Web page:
The Education Department’s latest version of the federal regulations that allow borrowers to apply for relief if their college or university misled them “threatens to irreparably harm the American education system,” a new lawsuit argues.
Career Colleges & Schools of Texas, an association representing career education institutions in the state, is asking a Texas federal judge to declare the borrower defense to repayment rule unlawful. The association argues in its 85-page complaint that the rule violates the law by depriving institutions of due process protections and that the administration failed to meaningfully consider all the comments it received.
The Biden administration has discharged $17.2 billion in student loans via borrower-defense claims and a class action lawsuit, according to the American Enterprise Institute’s student loan forgiveness tracker. The lawsuit was filed on the same day that the administration is defending its signature loan forgiveness program in the Supreme Court, and in the same court—the Northern District of Texas—that first declared that program unlawful.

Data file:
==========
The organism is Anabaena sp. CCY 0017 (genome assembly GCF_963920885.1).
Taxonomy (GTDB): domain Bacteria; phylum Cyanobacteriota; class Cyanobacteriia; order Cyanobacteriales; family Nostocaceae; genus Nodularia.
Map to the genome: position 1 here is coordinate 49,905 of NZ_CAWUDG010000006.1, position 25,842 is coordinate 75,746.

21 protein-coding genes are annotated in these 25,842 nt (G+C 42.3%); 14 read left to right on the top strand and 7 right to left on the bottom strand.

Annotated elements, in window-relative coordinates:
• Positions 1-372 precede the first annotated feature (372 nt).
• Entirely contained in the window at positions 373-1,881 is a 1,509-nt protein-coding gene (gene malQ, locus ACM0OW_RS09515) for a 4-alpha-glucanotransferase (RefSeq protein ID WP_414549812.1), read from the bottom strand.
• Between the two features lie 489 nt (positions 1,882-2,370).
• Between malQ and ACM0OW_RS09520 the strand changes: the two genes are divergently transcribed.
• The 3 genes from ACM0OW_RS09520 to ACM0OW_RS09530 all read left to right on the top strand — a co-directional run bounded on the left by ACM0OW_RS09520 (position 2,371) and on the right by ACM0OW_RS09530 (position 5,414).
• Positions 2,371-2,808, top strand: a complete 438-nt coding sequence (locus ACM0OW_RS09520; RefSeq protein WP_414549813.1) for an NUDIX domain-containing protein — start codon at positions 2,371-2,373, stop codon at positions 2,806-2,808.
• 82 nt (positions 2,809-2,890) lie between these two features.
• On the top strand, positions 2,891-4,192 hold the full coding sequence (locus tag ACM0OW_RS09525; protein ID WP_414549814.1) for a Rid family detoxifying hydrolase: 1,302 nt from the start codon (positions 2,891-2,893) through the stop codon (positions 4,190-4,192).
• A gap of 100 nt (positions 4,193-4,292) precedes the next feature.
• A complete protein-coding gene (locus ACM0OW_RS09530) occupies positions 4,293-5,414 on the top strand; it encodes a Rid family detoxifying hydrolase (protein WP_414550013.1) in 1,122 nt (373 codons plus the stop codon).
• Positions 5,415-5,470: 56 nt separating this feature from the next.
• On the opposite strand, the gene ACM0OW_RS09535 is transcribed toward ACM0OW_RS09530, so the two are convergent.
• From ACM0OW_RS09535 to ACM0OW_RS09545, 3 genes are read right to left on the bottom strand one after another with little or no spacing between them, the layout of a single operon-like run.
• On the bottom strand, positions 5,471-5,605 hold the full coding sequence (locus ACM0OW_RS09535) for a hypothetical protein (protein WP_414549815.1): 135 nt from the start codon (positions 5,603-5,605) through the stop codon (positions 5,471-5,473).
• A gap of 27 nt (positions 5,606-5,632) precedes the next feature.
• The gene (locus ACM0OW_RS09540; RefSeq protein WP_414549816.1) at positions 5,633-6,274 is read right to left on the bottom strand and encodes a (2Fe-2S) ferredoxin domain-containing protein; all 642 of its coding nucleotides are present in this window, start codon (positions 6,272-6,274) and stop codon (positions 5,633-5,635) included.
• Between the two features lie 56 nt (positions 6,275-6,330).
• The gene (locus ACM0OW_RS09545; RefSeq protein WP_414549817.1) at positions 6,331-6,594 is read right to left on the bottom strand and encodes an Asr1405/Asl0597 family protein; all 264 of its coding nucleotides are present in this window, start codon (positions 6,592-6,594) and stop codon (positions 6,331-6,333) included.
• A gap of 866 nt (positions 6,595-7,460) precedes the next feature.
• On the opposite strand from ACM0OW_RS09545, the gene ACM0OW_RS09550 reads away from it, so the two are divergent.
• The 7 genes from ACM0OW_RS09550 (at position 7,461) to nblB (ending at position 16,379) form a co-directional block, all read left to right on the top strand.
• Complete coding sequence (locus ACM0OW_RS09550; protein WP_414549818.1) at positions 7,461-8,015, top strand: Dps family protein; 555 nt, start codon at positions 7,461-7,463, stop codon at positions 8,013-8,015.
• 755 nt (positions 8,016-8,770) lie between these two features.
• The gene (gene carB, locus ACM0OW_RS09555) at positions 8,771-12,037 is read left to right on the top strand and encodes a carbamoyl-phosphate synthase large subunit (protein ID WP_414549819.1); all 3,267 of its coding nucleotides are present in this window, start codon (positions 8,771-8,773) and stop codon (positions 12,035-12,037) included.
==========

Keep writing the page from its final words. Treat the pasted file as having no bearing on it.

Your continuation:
The new rule, which was finalized last year and will go into effect July 1, makes it easier for student borrowers to seek debt relief from the department in part by expanding eligibility and setting new standards for approving claims.
The department also will be able to discharge loans for an individual or for an entire group—a provision that the lawsuit argues would “increase the risk of erroneous discharge, permitting countless meritless claims to be granted simply by virtue of being ‘grouped’ with one or more legitimate claims.”
“Rather than establish a process that is fair and equitable to both schools and borrowers alike, the Department promulgated a BDR Rule with a thumb on the scale to maximize the number of approved claims and, ultimately, further the administration’s loan forgiveness agenda,” the association said in a news release.
Career Education Colleges and Universities, the national association representing for-profit institutions, supports the lawsuit. It has led a campaign in recent months about the borrower-defense rule’s “devastating impact” and advocated for the department to withdraw the rule, according to a news release.